“This ingeniously structured ‘field guide’ to Roethke’s poetry reintroduces us to a body of work that changed the sound and sense of twentieth-century poetry. Timely, engaging, and stylistically diverse essays consider Roethke’s poems from new angles, and situate him as an early practitioner of ecopoetry. These reappraisals remind us of the power of Roethke’s ‘weird word-music,’ his mastery of the greenhouse’s ‘alien textures,’ and the reach of his ‘defamiliarizing’ poetic language, which influenced Sylvia Plath, Robert Bly, James Wright, Seamus Heaney, and so many others. This is an indispensable collection for a new generation of Roethke’s readers.”
Heather Clark, author of Red Comet: The Short Life and Blazing Art of Sylvia Plath
“What a lovely model this book sets: a gathering of short essays by skilled readers on a great poet whose work is ripe for rediscovery. William Barillas has devised an elegant format that allows many voices to sound in a variety of registers, while keeping the poems themselves constantly in the foreground. This book offers scholars, poets, teachers, and students a wide array of paths through the inexhaustibly rich terrain of Roethke’s poems, traversing their vibrant renderings of both inner and outer landscapes, their sustained dialogue with poetic tradition, and their prescient engagement with environmental concerns.”
Roger Gilbert, author of Walks in the World: Representation and Experience in Modern American Poetry
“These essays, written from multiple perspectives, make a welcome and accessible companion to Roethke’s Collected Poems, while making the case for exploring the full range of the poet’s work.”
Christopher MacGowan, author of Twentieth-Century American Poetry, editor of The Collected Poems of William Carlos Williams, Volume 2 (co-editor of Volume 1)
“A long overdue re-examination and celebration of the incandescent work of poet Theodore Roethke, bringing his work to a whole new generation of readers. Highly recommended.”
Nicholas O’Connell, author of On Sacred Ground: The Spirit of Place in Pacific Northwest Literature
A constellation of essays that reanimates the work of this pivotal twentieth-century American poet for a new century.
This volume is the first to reconsider Roethke’s work in terms of the expanded critical approaches to literature that have emerged since his death in 1963. The forty-four contributors include highly respected literary scholars, critics, and writers, such as Peter Balakian, Camille Paglia, Jay Parini, and David Wojahn, who collectively make a case for Roethke’s poetry as a complete, unified, and evolving body of work. The accessible essays employ a number of approaches, including formalism, ecocriticism, reader-response, and feminist critique to explicate the poetics, themes, and the biographical, historical, cultural, and literary contexts of Roethke’s work.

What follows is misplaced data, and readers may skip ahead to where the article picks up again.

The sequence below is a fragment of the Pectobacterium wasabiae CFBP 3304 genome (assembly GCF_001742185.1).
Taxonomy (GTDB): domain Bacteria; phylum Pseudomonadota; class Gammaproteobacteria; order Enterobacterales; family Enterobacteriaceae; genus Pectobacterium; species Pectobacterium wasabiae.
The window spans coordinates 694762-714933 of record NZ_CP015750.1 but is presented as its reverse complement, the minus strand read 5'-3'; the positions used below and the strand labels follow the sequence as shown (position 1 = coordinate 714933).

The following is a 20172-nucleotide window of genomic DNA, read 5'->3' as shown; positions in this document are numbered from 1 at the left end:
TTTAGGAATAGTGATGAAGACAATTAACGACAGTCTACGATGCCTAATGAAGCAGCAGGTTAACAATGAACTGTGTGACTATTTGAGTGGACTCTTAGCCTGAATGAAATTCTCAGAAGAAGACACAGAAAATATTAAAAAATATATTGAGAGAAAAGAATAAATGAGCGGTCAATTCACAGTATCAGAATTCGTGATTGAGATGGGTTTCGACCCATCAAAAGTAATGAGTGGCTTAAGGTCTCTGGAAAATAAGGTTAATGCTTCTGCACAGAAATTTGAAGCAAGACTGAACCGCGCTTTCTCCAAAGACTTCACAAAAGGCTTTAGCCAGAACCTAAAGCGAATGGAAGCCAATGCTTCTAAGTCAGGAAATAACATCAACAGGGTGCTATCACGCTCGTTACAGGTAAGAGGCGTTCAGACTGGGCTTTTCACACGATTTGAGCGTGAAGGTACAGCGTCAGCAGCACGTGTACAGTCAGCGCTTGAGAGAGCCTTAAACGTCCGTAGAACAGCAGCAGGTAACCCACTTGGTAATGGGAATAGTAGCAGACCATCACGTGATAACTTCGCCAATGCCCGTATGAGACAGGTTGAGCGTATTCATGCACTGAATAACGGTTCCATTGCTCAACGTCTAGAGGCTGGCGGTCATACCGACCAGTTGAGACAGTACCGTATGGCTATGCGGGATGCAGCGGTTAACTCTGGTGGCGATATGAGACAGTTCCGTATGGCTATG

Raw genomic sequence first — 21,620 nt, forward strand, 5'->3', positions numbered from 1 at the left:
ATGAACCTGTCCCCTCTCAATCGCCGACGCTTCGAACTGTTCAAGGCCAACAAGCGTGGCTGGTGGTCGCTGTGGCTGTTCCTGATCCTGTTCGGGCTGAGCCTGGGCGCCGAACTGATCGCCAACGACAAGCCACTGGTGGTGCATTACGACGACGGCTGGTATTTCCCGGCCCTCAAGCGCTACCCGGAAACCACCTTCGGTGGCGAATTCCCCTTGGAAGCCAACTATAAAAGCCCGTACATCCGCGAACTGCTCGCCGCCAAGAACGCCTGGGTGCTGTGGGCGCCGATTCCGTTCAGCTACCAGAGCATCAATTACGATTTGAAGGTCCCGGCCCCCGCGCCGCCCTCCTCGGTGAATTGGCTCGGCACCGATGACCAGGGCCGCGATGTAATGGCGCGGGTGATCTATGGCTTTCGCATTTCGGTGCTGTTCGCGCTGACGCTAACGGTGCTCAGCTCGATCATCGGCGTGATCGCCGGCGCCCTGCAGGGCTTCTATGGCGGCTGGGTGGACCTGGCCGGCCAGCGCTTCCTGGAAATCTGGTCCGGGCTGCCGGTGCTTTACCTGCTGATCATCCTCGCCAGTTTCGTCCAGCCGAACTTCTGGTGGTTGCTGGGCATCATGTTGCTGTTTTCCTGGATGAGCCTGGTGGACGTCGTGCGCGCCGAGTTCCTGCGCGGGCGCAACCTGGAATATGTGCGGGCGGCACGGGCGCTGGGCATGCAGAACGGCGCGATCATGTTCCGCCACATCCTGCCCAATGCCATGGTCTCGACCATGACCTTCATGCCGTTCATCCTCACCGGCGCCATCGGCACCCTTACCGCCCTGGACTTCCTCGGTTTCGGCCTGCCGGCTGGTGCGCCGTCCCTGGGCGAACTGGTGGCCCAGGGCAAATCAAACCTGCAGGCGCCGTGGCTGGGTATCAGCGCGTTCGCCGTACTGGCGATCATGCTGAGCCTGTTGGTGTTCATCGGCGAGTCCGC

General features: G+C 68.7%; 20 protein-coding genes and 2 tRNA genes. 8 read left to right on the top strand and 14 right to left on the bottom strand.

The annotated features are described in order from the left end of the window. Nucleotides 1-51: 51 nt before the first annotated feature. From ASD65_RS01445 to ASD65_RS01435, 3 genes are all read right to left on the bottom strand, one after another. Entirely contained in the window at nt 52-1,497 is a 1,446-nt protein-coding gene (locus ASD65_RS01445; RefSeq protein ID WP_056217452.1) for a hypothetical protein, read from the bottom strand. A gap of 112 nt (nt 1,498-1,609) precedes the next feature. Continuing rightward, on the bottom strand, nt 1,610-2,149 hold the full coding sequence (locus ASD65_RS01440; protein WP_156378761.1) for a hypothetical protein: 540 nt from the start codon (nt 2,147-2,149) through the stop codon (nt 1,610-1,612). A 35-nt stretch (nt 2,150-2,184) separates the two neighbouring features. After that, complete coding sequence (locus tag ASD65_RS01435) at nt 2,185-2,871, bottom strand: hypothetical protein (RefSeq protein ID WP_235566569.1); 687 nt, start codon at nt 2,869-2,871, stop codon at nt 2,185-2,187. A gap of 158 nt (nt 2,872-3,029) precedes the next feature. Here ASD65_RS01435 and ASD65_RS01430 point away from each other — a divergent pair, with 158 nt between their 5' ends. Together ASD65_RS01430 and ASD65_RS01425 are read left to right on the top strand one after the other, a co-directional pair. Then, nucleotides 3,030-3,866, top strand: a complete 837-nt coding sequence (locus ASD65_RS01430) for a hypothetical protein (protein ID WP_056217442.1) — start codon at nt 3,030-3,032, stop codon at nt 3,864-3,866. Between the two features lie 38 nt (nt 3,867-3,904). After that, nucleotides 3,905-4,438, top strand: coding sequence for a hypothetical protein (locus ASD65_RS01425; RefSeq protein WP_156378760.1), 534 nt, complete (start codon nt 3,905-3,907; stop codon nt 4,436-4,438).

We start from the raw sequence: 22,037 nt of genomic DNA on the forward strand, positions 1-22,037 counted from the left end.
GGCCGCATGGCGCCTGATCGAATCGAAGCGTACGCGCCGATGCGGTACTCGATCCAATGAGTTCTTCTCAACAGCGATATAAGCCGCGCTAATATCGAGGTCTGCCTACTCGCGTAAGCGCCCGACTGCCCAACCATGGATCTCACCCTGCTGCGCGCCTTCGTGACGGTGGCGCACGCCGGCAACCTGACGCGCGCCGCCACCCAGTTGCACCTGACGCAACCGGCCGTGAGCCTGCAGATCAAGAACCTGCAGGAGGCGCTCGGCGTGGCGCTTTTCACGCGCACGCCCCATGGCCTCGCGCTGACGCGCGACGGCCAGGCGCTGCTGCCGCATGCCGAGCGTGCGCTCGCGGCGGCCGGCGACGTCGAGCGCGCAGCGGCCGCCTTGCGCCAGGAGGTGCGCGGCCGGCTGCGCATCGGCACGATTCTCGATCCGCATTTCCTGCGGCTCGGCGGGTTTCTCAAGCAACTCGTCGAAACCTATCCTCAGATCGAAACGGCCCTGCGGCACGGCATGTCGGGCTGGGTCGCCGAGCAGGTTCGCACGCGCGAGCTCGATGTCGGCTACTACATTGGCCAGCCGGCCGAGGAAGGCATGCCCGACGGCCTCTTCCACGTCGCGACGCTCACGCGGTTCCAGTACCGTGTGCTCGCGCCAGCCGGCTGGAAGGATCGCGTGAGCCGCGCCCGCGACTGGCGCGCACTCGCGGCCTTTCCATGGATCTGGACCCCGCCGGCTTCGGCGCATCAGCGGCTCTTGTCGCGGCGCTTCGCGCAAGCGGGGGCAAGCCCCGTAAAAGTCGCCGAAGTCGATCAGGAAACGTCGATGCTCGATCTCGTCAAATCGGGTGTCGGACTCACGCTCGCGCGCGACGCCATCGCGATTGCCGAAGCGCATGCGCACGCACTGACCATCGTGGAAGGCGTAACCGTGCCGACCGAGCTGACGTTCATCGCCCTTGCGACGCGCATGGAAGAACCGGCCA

William Barillas is the author of The Midwestern Pastoral: Place and Landscape in Literature of the American Heartland, also from Ohio University Press, as well as many essays in scholarly and literary journals. His areas of focus include American literature, particularly literature of the Midwest, with special concern for poetry, environmental literature, and Latinx literature. More info →
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Dawn Powell was a gifted satirist who moved in the same circles as Dorothy Parker, Ernest Hemingway, renowned editor Maxwell Perkins, and other midcentury New York luminaries. Her many novels are typically divided into two groups: those dealing with her native Ohio and those set in New York.
The midwestern pastoral is a literary tradition of place and rural experience that celebrates an attachment to land that is mystical as well as practical. It is exemplified in the poetry, fiction, and essays of writers who express an informed love of the nature and regional landscapes of the Midwest.
Before Madonna and her many imitators, there was Anaïs Nin, the diarist, novelist, and provocateur. Jarczok reveals how Nin crafted her personae, which she rewrote and restyled to suit her needs, and how she occupied a singular space in 20th-century culture, as a literary figure, a voice of female sexual liberation, and a celebrity.
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